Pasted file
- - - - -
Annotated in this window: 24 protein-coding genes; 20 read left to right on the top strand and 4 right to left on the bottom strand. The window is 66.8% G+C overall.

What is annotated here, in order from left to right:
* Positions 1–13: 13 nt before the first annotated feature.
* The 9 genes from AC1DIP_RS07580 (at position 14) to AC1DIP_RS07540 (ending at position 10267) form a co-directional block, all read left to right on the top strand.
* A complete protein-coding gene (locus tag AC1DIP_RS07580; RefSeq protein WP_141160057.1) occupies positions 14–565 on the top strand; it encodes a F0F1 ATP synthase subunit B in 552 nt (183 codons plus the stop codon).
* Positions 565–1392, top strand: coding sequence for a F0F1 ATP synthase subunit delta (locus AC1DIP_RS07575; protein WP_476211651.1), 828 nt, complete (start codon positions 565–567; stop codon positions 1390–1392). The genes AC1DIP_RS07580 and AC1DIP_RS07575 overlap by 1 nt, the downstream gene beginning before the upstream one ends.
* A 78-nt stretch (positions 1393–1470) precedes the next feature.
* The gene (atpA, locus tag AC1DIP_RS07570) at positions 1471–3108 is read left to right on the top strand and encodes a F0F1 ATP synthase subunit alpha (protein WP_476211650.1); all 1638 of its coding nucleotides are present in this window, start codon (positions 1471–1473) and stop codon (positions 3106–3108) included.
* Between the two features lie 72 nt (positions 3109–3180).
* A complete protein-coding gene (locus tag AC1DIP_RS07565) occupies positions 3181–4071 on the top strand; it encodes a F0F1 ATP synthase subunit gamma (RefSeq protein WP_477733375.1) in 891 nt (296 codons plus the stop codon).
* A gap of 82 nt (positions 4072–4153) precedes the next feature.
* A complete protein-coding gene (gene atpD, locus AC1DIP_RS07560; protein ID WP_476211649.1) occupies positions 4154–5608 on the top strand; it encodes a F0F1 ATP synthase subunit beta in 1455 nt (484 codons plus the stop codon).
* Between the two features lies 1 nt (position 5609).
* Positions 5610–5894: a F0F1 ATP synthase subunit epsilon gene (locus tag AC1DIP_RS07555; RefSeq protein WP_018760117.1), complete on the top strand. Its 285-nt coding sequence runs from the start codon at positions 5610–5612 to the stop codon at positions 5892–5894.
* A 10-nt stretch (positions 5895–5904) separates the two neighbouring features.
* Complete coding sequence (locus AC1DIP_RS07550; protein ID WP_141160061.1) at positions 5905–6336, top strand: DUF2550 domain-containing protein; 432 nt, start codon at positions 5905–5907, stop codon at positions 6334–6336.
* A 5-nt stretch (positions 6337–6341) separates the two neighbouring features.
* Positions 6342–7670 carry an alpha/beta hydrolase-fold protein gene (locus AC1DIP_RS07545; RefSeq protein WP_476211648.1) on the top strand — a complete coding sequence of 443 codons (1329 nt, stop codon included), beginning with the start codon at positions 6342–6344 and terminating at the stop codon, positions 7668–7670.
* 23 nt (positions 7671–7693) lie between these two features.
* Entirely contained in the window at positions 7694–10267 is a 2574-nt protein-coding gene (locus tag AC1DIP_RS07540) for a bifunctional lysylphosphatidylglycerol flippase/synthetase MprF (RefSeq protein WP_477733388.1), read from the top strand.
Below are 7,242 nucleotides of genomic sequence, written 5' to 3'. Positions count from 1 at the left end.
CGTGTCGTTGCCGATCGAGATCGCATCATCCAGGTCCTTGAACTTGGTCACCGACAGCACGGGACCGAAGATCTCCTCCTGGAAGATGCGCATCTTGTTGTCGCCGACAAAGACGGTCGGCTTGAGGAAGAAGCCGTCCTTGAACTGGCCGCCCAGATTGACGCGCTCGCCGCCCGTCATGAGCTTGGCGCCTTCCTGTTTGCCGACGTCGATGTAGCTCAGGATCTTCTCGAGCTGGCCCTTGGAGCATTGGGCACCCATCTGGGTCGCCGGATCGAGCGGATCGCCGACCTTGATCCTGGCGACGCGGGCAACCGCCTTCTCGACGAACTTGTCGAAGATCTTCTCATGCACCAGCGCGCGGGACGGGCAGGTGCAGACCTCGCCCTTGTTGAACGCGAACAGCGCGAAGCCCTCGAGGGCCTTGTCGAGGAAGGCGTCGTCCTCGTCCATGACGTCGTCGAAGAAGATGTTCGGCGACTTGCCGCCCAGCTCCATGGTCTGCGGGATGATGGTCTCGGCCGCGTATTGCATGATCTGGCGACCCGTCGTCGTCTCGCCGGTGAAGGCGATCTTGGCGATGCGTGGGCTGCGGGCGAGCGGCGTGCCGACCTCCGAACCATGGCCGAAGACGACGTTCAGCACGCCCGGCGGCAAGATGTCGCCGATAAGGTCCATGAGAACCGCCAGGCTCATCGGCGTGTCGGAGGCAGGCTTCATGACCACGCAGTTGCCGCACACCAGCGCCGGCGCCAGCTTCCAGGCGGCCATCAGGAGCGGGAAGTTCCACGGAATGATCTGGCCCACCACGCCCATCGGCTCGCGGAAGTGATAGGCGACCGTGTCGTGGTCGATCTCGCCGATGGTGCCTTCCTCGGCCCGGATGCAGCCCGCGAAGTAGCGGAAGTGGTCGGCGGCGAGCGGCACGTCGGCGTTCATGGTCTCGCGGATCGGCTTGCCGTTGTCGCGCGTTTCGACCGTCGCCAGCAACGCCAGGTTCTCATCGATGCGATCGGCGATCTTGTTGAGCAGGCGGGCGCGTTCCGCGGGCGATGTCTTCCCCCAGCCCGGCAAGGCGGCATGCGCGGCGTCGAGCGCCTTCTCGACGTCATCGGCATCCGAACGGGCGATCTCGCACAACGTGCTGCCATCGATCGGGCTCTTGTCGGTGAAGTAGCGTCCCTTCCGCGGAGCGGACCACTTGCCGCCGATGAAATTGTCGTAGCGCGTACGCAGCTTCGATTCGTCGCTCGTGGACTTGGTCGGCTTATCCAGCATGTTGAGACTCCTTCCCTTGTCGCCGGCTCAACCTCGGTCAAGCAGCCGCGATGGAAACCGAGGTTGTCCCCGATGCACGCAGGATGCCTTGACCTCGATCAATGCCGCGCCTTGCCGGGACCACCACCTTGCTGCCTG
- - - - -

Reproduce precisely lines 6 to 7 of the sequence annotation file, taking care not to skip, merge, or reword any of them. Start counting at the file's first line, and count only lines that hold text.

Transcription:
* Positions 565–1392, top strand: coding sequence for a F0F1 ATP synthase subunit delta (locus AC1DIP_RS07575; protein WP_476211651.1), 828 nt, complete (start codon positions 565–567; stop codon positions 1390–1392). The genes AC1DIP_RS07580 and AC1DIP_RS07575 overlap by 1 nt, the downstream gene beginning before the upstream one ends.
* A 78-nt stretch (positions 1393–1470) precedes the next feature.